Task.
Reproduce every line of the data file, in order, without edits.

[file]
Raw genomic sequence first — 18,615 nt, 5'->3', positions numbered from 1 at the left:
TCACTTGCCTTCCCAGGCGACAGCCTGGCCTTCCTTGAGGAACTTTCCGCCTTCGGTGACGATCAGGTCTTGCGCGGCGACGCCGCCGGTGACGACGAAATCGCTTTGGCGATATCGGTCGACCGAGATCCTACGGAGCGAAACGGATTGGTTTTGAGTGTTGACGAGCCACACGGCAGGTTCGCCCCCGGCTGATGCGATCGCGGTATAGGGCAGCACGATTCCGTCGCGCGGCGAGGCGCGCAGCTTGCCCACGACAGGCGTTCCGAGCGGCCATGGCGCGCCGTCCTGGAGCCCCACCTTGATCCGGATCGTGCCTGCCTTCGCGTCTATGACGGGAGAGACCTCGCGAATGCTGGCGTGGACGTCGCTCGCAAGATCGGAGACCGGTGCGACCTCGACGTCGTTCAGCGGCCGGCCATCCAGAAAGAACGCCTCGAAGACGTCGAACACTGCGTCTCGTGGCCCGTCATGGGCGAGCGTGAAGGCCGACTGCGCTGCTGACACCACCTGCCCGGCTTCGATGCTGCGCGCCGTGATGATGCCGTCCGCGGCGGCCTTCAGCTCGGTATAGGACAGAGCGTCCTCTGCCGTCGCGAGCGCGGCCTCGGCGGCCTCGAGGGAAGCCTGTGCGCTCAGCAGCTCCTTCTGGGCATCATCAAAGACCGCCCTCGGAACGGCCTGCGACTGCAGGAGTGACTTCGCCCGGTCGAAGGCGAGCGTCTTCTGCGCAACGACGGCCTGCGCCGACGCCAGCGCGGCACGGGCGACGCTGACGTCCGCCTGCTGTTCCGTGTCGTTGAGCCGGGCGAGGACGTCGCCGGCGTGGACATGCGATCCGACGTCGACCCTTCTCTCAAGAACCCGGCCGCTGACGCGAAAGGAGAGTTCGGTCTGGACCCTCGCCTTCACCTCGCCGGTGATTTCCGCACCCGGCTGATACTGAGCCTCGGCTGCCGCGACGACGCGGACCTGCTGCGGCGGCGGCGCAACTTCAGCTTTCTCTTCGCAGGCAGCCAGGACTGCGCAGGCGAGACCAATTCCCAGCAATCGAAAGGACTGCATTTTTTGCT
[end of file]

Raw genomic sequence first — 18,615 nt, 5'->3', positions numbered from 1 at the left:
TCACTTGCCTTCCCAGGCGACAGCCTGGCCTTCCTTGAGGAACTTTCCGCCTTCGGTGACGATCAGGTCTTGCGCGGCGACGCCGCCGGTGACGACGAAATCGCTTTGGCGATATCGGTCGACCGAGATCCTACGGAGCGAAACGGATTGGTTTTGAGTGTTGACGAGCCACACGGCAGGTTCGCCCCCGGCTGATGCGATCGCGGTATAGGGCAGCACGATTCCGTCGCGCGGCGAGGCGCGCAGCTTGCCCACGACAGGCGTTCCGAGCGGCCATGGCGCGCCGTCCTGGAGCCCCACCTTGATCCGGATCGTGCCTGCCTTCGCGTCTATGACGGGAGAGACCTCGCGAATGCTGGCGTGGACGTCGCTCGCAAGATCGGAGACCGGTGCGACCTCGACGTCGTTCAGCGGCCGGCCATCCAGAAAGAACGCCTCGAAGACGTCGAACACTGCGTCTCGTGGCCCGTCATGGGCGAGCGTGAAGGCCGACTGCGCTGCTGACACCACCTGCCCGGCTTCGATGCTGCGCGCCGTGATGATGCCGTCCGCGGCGGCCTTCAGCTCGGTATAGGACAGAGCGTCCTCTGCCGTCGCGAGCGCGGCCTCGGCGGCCTCGAGGGAAGCCTGTGCGCTCAGCAGCTCCTTCTGGGCATCATCAAAGACCGCCCTCGGAACGGCCTGCGACTGCAGGAGTGACTTCGCCCGGTCGAAGGCGAGCGTCTTCTGCGCAACGACGGCCTGCGCCGACGCCAGCGCGGCACGGGCGACGCTGACGTCCGCCTGCTGTTCCGTGTCGTTGAGCCGGGCGAGGACGTCGCCGGCGTGGACATGCGATCCGACGTCGACCCTTCTCTCAAGAACCCGGCCGCTGACGCGAAAGGAGAGTTCGGTCTGGACCCTCGCCTTCACCTCGCCGGTGATTTCCGCACCCGGCTGATACTGAGCCTCGGCTGCCGCGACGACGCGGACCTGCTGCGGCGGCGGCGCAACTTCAGCTTTCTCTTCGCAGGCAGCCAGGACTGCGCAGGCGAGACCAATTCCCAGCAATCGAAAGGACTGCATTTTTTGCT